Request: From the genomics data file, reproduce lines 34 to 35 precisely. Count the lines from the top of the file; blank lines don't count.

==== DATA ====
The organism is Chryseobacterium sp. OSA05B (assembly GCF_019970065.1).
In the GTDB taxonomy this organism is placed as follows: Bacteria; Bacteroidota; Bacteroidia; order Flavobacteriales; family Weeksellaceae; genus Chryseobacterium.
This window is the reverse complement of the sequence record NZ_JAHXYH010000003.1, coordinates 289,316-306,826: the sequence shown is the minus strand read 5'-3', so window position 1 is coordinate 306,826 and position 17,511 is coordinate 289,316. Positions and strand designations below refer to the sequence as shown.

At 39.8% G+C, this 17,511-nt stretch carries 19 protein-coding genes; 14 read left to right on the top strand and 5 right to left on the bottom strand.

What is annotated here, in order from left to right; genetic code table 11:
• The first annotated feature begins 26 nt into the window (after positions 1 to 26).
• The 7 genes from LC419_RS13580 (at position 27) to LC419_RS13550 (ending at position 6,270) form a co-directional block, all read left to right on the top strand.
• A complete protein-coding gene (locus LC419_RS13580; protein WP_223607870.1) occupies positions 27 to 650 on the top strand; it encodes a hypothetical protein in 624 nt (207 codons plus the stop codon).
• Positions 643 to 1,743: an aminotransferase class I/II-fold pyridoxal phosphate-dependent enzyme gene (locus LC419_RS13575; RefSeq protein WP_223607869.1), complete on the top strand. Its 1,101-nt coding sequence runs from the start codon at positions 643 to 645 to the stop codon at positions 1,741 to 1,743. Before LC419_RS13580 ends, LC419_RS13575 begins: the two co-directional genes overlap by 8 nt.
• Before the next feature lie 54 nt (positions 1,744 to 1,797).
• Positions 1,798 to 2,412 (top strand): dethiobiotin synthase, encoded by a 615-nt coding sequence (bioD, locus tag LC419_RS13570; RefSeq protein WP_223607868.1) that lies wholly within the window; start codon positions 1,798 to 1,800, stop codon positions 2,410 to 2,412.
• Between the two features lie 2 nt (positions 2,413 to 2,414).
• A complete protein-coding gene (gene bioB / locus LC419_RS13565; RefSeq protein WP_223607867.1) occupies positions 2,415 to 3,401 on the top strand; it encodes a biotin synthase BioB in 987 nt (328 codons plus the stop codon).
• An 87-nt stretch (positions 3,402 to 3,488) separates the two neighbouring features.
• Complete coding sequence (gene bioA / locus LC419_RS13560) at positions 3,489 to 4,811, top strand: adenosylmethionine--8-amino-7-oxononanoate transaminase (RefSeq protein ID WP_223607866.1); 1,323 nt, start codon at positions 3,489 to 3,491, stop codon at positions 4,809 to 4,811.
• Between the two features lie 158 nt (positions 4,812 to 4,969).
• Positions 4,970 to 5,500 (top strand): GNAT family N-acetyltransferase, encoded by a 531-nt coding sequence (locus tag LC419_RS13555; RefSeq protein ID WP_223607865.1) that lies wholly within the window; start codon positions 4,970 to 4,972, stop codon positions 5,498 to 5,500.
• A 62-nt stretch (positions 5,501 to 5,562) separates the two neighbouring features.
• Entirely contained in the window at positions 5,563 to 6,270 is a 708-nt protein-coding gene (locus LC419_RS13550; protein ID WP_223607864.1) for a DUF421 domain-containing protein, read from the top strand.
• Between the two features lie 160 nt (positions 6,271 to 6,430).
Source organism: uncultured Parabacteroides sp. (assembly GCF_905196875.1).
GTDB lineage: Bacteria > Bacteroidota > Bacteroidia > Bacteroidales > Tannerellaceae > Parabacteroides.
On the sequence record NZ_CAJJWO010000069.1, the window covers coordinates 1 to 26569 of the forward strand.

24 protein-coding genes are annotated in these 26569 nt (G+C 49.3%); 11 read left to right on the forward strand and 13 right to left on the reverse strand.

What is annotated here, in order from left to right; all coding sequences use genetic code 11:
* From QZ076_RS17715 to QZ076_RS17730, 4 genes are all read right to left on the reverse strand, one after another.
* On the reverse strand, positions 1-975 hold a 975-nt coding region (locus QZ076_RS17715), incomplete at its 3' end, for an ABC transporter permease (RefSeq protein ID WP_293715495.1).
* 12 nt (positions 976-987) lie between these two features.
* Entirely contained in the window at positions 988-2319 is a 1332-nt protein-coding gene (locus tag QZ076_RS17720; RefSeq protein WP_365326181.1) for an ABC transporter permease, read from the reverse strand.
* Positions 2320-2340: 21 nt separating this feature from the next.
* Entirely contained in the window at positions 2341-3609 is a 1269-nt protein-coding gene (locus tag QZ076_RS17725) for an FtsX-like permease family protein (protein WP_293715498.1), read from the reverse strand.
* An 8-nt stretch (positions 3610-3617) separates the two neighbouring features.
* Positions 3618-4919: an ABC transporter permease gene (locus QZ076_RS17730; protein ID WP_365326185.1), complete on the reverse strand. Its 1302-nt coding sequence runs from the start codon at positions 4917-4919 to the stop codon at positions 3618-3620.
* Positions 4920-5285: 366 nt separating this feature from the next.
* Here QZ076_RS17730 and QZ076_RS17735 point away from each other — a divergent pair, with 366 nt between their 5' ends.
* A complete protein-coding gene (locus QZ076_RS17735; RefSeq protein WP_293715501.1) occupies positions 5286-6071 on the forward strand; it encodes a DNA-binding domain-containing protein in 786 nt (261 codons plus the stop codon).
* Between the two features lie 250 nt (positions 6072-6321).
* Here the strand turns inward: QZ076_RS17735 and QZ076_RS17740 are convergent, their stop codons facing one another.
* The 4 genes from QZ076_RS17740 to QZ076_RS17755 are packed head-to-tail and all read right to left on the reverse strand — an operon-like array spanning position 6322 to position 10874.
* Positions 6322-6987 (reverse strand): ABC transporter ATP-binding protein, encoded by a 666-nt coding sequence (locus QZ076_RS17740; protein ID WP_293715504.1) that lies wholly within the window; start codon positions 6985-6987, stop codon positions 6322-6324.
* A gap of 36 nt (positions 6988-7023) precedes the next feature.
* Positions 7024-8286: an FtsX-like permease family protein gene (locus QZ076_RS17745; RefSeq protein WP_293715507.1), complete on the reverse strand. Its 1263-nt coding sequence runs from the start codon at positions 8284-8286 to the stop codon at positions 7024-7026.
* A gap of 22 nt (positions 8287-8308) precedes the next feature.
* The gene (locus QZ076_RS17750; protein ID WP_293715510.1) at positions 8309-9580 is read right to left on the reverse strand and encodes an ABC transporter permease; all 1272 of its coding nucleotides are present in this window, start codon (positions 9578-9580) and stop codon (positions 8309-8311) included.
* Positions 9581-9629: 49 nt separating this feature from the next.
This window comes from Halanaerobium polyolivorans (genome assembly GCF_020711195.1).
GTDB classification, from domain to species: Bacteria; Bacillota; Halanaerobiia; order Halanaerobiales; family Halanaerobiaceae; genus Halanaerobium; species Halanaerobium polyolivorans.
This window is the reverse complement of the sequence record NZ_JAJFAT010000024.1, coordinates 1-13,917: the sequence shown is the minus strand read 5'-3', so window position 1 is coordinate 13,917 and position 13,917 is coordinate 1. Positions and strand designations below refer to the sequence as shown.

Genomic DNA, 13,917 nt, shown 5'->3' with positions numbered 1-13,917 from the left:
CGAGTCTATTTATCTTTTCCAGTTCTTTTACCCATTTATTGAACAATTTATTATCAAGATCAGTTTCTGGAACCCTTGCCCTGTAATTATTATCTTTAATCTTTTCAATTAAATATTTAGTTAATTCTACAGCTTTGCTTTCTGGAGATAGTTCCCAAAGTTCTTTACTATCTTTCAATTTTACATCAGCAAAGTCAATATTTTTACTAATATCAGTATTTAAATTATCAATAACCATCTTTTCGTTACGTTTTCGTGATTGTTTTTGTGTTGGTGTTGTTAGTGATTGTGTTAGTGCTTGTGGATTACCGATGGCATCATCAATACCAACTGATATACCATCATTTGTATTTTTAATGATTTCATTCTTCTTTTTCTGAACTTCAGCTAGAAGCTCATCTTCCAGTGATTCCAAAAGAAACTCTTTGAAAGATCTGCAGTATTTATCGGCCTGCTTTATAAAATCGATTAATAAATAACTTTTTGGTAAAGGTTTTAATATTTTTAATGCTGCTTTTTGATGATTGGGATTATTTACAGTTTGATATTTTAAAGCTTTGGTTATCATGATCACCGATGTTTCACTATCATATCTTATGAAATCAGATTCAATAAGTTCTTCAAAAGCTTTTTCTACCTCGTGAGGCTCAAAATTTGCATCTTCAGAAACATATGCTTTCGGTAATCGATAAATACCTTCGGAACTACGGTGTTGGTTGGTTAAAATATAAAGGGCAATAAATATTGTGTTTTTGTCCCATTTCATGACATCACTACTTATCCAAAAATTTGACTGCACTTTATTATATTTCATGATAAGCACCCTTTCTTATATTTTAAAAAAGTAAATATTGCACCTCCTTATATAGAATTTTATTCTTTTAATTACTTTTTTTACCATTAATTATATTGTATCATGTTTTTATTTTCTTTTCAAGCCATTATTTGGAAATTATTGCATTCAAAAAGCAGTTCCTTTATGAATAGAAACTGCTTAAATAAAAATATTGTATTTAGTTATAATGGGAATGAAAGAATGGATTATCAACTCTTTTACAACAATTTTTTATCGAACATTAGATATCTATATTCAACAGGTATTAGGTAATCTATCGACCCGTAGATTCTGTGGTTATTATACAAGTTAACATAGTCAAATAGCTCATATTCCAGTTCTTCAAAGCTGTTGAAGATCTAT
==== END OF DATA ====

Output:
* Positions 4920-5285: 366 nt separating this feature from the next.
* Here QZ076_RS17730 and QZ076_RS17735 point away from each other — a divergent pair, with 366 nt between their 5' ends.